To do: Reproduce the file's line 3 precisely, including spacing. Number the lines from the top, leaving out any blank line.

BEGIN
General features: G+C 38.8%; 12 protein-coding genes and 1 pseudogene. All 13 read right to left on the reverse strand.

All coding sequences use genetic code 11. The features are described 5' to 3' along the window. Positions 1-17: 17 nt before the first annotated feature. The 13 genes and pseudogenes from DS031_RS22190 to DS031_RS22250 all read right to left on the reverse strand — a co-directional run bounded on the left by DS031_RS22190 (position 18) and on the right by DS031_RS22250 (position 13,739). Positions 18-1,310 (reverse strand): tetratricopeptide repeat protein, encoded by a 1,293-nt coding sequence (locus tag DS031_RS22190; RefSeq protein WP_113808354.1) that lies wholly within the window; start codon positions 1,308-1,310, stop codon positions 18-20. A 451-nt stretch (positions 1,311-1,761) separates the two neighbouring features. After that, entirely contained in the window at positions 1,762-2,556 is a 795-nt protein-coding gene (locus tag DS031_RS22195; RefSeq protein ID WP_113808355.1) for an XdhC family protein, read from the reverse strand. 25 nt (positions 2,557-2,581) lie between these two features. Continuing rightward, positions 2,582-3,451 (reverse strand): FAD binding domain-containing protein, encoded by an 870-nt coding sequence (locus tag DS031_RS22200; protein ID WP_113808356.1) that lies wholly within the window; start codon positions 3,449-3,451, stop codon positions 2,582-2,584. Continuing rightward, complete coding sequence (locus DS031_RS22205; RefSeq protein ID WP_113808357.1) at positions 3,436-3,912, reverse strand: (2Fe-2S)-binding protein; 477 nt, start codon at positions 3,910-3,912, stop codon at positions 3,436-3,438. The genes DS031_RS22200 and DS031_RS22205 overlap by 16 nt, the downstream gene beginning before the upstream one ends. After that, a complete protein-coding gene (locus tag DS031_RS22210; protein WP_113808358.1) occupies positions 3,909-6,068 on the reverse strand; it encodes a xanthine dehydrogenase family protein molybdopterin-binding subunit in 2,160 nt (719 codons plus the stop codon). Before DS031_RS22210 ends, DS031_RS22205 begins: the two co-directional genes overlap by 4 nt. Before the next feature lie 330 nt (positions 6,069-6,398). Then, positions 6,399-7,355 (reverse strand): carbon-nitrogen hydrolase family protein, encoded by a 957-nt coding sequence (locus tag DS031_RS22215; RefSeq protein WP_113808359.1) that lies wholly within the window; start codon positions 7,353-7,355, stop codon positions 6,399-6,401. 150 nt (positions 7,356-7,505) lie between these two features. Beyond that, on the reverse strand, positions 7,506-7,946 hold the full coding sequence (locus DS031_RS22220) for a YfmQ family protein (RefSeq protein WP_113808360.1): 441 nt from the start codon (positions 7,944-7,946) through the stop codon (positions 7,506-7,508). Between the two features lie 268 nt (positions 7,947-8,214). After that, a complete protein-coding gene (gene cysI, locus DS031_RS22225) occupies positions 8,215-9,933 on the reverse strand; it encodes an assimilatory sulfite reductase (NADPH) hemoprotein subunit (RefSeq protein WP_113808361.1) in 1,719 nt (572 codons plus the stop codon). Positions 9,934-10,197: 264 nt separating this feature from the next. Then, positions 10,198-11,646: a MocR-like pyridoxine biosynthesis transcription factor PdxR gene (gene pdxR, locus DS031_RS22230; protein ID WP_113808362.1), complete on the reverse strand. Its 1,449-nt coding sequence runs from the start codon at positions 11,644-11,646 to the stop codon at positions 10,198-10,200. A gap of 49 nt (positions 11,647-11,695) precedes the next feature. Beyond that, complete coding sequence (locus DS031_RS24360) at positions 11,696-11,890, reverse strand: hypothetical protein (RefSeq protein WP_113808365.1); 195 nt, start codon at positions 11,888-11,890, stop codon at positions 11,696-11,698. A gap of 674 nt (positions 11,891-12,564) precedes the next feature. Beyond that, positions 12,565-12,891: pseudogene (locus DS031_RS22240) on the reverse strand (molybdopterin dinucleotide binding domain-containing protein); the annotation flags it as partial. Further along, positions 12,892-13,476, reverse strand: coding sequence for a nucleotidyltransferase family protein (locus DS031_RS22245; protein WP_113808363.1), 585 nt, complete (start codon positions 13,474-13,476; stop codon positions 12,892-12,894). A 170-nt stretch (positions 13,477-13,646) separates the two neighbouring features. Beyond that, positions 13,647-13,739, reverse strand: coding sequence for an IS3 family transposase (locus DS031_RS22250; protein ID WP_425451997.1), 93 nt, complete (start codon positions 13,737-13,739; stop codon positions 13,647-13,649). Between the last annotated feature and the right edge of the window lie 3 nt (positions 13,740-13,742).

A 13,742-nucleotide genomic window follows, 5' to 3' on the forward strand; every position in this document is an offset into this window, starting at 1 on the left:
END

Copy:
A 13,742-nucleotide genomic window follows, 5' to 3' on the forward strand; every position in this document is an offset into this window, starting at 1 on the left: